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Using RapidFTR, young Ayom is reunited with family after war

By Rebecca Vassie

Alek Leek Ayom’s parents heard rumours of an imminent war after reports of unrest from neighbouring villages. Previous experience had taught them that conflict in their area spreads faster than a wildfire. After witnessing several conflicts in their war torn nation, they knew the drill, pack up and leave before it is too late!

But this time they had a reason to hesitate. The hope and belief in their young country South Sudan. It was barely two years old, surely it would not implode so soon.

They decided to stay put and observe the situation, but would send their three children to the hills where they would be safer in case the fighting extended their home in Kol Ma Kwach Sub County. If the rumours of war proved to be just that, Ayom and her siblings would have been home for the new year. But then a few days later, civil war broke.

The 12 year old girl, together with her siblings and the neighbour’ s two children with whom they had been hiding joined the droves of South Sudanese refugees making their way into Uganda. She says they came by bus to Nimule, a boarder of Uganda and South Sudan.

The UNHCR picked up the five unaccompanied minors and along with other refugees, were taken to Dzaipi reception centre, Adjumani District. Here they had to sleep in the open for a week, exposed to the elements and the mosquitoes due to the large number of people at the reception centre. The children were eventually registered and received the standard welcome package, food ration cards and tarpaulins. The five minors were quickly registered with UNICEF’s RapidFTR system, which seeks to speed the reunification of minors with their families after separation during conflict.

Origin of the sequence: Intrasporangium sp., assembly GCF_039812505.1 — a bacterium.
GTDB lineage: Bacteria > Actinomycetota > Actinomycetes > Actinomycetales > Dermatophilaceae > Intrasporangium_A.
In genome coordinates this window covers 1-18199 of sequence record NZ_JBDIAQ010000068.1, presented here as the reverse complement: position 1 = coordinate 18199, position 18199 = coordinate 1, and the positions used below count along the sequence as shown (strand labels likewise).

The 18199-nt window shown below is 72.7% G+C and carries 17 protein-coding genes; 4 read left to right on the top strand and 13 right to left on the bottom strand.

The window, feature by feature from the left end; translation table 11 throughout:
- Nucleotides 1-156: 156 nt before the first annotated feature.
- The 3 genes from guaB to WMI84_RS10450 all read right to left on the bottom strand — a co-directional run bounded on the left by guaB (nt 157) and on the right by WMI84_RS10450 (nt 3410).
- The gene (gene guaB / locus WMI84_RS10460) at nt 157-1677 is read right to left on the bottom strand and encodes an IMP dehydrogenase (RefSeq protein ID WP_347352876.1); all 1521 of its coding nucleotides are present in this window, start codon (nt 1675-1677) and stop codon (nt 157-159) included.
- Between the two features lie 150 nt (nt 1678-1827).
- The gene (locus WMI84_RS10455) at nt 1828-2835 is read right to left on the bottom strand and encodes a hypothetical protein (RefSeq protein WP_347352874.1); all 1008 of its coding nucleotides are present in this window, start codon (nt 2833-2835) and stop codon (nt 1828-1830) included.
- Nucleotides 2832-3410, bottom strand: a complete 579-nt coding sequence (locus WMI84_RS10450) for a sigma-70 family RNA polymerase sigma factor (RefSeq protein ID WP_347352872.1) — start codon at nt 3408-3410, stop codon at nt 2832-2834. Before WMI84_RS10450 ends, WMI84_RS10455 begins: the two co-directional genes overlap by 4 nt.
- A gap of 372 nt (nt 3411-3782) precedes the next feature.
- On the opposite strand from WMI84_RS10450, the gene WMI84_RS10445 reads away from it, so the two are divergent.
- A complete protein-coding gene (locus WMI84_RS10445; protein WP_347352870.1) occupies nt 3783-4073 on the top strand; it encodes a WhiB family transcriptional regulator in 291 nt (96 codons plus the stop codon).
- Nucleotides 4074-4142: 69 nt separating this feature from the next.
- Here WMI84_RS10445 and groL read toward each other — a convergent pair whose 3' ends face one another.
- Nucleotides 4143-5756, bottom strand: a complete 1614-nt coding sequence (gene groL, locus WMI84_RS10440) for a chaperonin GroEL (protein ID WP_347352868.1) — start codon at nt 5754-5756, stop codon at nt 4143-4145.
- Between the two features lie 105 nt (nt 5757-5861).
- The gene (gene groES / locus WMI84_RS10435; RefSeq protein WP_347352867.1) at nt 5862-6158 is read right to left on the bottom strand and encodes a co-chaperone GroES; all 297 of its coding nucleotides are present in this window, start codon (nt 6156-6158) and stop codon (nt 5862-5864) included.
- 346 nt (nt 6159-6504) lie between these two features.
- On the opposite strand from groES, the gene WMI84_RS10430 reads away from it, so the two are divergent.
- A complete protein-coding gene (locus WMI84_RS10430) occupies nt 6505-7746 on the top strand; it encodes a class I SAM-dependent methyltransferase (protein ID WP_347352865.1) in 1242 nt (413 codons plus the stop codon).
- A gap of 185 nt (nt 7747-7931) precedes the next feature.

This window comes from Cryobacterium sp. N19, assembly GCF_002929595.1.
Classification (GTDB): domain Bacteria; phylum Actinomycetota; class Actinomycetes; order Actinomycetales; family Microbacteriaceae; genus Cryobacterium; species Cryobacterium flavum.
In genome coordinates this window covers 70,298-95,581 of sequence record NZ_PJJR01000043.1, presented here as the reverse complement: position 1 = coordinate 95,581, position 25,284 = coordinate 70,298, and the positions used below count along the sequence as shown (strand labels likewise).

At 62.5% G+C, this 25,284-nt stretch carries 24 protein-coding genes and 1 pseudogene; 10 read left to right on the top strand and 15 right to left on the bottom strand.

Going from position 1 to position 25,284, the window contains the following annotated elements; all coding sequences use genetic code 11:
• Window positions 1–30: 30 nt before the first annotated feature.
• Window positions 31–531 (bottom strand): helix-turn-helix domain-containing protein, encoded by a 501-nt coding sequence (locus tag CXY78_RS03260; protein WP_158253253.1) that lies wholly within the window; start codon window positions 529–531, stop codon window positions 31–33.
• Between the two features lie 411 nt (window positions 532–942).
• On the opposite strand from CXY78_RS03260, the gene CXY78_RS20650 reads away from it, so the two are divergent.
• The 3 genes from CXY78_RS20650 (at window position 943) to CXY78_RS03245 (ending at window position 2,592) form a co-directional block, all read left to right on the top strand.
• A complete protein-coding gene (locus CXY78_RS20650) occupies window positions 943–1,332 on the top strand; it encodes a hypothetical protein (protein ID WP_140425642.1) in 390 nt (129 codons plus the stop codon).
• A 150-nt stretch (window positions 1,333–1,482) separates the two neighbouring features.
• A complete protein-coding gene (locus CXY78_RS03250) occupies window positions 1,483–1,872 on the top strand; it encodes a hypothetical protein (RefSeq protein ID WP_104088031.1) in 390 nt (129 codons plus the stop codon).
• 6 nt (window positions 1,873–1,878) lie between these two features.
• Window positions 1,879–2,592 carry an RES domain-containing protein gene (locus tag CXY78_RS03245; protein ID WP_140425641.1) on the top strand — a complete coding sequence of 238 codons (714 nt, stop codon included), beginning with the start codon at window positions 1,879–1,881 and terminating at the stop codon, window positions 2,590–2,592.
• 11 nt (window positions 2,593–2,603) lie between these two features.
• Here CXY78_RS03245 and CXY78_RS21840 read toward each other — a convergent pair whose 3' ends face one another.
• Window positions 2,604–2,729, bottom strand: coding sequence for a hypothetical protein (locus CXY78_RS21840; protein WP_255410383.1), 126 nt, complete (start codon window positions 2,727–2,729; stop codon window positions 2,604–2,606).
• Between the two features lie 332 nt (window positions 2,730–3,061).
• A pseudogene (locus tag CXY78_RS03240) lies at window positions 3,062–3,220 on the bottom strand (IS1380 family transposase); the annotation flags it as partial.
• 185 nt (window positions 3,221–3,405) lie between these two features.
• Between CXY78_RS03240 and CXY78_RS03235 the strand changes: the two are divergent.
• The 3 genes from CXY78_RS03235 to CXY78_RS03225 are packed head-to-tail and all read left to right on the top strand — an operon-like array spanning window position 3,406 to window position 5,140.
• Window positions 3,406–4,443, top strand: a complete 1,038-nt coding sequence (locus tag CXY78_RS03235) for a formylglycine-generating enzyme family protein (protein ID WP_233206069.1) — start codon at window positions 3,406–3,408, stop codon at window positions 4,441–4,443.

The tool works on a mobile phone device which registers, takes photographs and stores the information of the minor, searchable when a parent reports a child is lost and vice versa.

A week later, using RapidFTR, the Uganda Red Cross managed to identify Rebecca Ateng, upon arrival from South Sudan as possible family to Ayom and her siblings. Their details matched and there was positive identification on both sides with the children recognizing Ateng as their paternal aunt. After weeks of being on their own, the minors now moved into settlement with an adult, their aunt Ateng.

Ayom still lives with her auntie at the camp.  “My Auntie reminds me of my father, I can never forget him. If she was not here I would have nothing,” she says. She admits to still worry about what happened back home. There has been no word from her parents since they parted many months ago. She does not know if they are dead or alive. And this uncertainty weighs heavily on the 12 year old.

“I miss them very much” she says evidently upset.

Ayom says she has asked everyone she could, mainly neighbours from their village living in the refugee settlement about the whereabouts of her parents but nobody seems to have an idea.

 “I feel bad because I am safe here, and they may still be there- I wish to be together again. If they have registered with the United Nations- I know now they will find me eventually,” she mentions with a sad look on her face.





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